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Whitewater-Baldy Fire in New Mexico
This page contains archived content and is no longer being updated. At the time of publication, it represented the best available science. However, more recent observations and studies may have rendered some content obsolete.
May 29, 2012
The Whitewater-Baldy Fire was discovered on May 16, 2012. By June 12, 2012, it had burned a total of 278,708 acres (1,128 square kilometers), making it the largest wildfire on record in New Mexico.
Meteorologists monitor smoke plumes from wildfires closely, especially large wildfires like Whitewater-Baldy, because the smoke can pose significant health hazards, particularly to young children and the elderly. According to one study published in 2012, more than 300,000 deaths are attributable to wildfire smoke each year throughout the world.
Understanding how high wildfires send smoke into the atmosphere is one of the key pieces of information required to predict where and how a smoke plume will spread. Fires that inject smoke above the boundary layer (the part of the atmosphere closest to the surface where the topography of the ground has a significant impact on winds) and into the troposphere spread smoke farther than smoke that remains trapped in the boundary layer.
The background (top) image was captured by MODIS at 2:05 p.m. local time (20:05 UTC) and provides a true-color view of the fire from directly above. The yellow line indicates the path of the CALIPSO satellite and its laser. CALIPSO sent pulses of laser light (lidar) down through the atmosphere and records the reflections to generate a vertical profile of the smoke plume. The MODIS image has been rotated so that it and the line that depicts the CALIPSO flight track are aligned horizontally.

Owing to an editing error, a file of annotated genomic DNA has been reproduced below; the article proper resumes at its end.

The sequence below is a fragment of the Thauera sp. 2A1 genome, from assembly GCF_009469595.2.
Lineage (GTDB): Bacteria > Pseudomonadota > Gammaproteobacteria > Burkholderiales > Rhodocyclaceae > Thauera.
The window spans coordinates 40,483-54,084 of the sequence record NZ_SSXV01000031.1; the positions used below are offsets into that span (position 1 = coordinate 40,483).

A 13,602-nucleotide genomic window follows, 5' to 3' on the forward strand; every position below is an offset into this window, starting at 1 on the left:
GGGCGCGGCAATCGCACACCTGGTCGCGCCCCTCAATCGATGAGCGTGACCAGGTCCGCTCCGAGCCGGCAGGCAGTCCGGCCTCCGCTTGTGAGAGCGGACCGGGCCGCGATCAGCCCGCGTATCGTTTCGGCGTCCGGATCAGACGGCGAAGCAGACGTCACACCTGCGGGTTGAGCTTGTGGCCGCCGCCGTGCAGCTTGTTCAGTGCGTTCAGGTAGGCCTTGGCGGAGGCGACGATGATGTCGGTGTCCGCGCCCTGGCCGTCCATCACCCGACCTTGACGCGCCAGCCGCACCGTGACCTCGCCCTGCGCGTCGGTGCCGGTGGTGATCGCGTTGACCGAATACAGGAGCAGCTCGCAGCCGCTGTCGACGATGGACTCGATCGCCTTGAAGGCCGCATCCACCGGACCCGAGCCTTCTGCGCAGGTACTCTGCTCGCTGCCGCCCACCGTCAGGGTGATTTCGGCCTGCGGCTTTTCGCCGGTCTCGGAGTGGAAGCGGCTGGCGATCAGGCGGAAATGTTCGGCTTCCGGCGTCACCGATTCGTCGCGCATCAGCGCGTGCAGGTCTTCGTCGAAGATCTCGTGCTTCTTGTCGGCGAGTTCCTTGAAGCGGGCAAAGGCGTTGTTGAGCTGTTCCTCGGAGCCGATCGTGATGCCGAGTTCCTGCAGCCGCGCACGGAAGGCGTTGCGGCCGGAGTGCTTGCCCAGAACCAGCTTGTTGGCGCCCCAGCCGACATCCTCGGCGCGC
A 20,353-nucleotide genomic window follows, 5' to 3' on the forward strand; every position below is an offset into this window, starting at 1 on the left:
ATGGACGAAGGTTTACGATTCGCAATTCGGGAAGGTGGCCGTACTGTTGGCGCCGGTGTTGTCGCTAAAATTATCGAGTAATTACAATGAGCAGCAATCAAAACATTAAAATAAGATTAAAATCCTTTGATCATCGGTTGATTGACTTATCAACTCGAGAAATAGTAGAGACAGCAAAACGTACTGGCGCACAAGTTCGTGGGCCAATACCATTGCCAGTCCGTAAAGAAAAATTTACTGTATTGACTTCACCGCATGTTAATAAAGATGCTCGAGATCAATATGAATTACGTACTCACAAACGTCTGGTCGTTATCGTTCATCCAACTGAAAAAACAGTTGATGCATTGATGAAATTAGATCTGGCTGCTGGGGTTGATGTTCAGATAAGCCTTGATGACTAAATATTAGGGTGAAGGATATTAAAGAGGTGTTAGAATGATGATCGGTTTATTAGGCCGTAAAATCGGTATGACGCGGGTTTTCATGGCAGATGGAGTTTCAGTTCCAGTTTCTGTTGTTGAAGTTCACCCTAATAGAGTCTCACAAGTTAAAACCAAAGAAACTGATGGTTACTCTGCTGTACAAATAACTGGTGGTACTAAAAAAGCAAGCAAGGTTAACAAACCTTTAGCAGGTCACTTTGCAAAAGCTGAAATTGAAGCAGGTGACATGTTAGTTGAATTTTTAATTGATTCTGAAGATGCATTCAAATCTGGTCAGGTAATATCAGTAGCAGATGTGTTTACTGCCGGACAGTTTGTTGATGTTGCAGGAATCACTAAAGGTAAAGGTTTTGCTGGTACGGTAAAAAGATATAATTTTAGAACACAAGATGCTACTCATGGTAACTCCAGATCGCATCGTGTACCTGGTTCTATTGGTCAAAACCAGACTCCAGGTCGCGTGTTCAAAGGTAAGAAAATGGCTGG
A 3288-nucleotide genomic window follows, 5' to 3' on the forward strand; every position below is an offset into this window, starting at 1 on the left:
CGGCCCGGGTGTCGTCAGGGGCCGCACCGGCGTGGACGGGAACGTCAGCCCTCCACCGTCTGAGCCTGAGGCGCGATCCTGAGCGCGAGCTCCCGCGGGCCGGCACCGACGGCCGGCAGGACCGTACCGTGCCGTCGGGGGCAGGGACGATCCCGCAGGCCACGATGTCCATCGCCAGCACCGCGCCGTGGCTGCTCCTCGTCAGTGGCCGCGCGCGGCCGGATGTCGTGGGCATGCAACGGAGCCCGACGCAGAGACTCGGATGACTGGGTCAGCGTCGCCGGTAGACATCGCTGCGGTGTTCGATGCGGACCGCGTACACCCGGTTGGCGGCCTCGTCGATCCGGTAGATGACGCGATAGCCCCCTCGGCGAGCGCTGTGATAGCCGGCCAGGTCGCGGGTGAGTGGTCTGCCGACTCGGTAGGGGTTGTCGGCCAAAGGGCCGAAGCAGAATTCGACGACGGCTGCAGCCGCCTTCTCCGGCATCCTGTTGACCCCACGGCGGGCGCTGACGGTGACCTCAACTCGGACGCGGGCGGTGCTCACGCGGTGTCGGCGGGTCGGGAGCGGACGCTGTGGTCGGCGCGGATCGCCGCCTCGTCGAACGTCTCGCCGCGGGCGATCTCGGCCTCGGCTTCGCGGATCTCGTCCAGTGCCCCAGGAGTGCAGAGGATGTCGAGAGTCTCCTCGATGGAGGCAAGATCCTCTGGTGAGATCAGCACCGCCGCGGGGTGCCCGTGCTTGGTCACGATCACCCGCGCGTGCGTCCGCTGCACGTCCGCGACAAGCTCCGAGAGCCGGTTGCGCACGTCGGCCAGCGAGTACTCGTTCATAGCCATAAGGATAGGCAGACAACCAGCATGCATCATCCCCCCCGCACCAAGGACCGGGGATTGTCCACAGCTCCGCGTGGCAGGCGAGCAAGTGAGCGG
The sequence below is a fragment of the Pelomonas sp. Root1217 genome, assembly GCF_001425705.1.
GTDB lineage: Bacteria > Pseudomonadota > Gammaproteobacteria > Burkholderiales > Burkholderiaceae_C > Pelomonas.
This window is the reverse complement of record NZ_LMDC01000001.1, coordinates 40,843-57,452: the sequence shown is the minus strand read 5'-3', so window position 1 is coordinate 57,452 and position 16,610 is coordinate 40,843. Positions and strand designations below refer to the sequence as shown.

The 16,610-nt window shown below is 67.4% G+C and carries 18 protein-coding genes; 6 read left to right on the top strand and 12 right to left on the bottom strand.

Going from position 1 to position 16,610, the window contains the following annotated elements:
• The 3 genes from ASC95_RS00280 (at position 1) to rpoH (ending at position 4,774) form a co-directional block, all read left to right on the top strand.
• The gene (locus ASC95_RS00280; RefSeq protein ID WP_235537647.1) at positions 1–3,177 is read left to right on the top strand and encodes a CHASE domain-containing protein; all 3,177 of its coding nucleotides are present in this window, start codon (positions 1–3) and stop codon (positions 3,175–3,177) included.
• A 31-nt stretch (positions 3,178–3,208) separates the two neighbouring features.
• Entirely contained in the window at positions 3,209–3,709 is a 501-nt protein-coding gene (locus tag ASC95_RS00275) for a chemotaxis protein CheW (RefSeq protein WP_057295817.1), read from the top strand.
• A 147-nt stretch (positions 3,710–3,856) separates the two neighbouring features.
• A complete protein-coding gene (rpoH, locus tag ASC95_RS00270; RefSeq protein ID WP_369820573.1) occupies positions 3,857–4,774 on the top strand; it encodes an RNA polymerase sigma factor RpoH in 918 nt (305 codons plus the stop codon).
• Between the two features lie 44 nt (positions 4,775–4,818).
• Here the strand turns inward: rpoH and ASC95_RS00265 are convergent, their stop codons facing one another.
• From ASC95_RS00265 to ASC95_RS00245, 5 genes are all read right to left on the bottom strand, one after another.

In the lower image, based on CALIPSO data acquired at 2:57 a.m. local time (08:57 UTC), a patch of smoke is visible between about 2 and 5 kilometers (1.2 and 3.1 km). Though that is high enough to put smoke above the boundary layer, it is not particularly high for smoke from such a large fire. In fact, ground instruments showed that the Whitewater-Baldy fire sent smoke nearly 11 kilometers (7 miles) high on May 22, 2012, according to New Mexico State Climatologist Dave DuBois.
The vertical extent of the boundary layer varies, but it generally extends upward from the surface to a maximum of about 5 kilometers (3.1 miles) in the western United States. Occasionally, wildfires generate enough convection to send smoke plumes even higher than the boundary layer and the rest of the troposphere and into the stratosphere, a layer of the atmosphere that generally begins between 8 and 16 kilometers (5 and 9 miles) from the surface. A preliminary analysis by DuBois suggests that smoke from the Whitewater-Baldy fire did reach the stratosphere.
Pyrocumulus clouds, which form over large fires when they rapidly heat the atmosphere, likely caused the plume to reach 11 kilometers. The clouds act like giant chimneys, sucking smoke high into the atmosphere above the boundary layer. However, CALIPSO has a small footprint and did not pass over the Baldy-Whitewater fire that day. However, CALIPSO did observe smoke nearly 13 kilometers (8 miles) into the atmosphere during large fires in Russia in 2010.
One of the most important models scientists use to predict the movement of wildfire smoke plumes is called the Community Multi-scale Air Quality (CMAQ) model. Although it is quite useful and has improved tremendously over the years, one of the remaining shortcomings with CMAQ is the simplicity of the technique used to estimate the height of wildfire smoke plumes, according to NASA Langley scientist Amber Soja.
Soja and colleagues at Langley are using data from a number of satellites and instruments, including CALIPSO and MODIS, to improve CMAQâ€™s estimates of wildfire plume heights. She expects that more sophisticated plume heights will be incorporated into the model by the fall of 2013.
NASA Earth Observatory image by Jesse Allen, using data provided by the CALIPSO team. Caption by Adam Voiland with information from Dave DuBois (New Mexico State University) and Amber Soja (NASA Langley).
The height of a wildfire's smoke plume is key to understanding how far it will blow.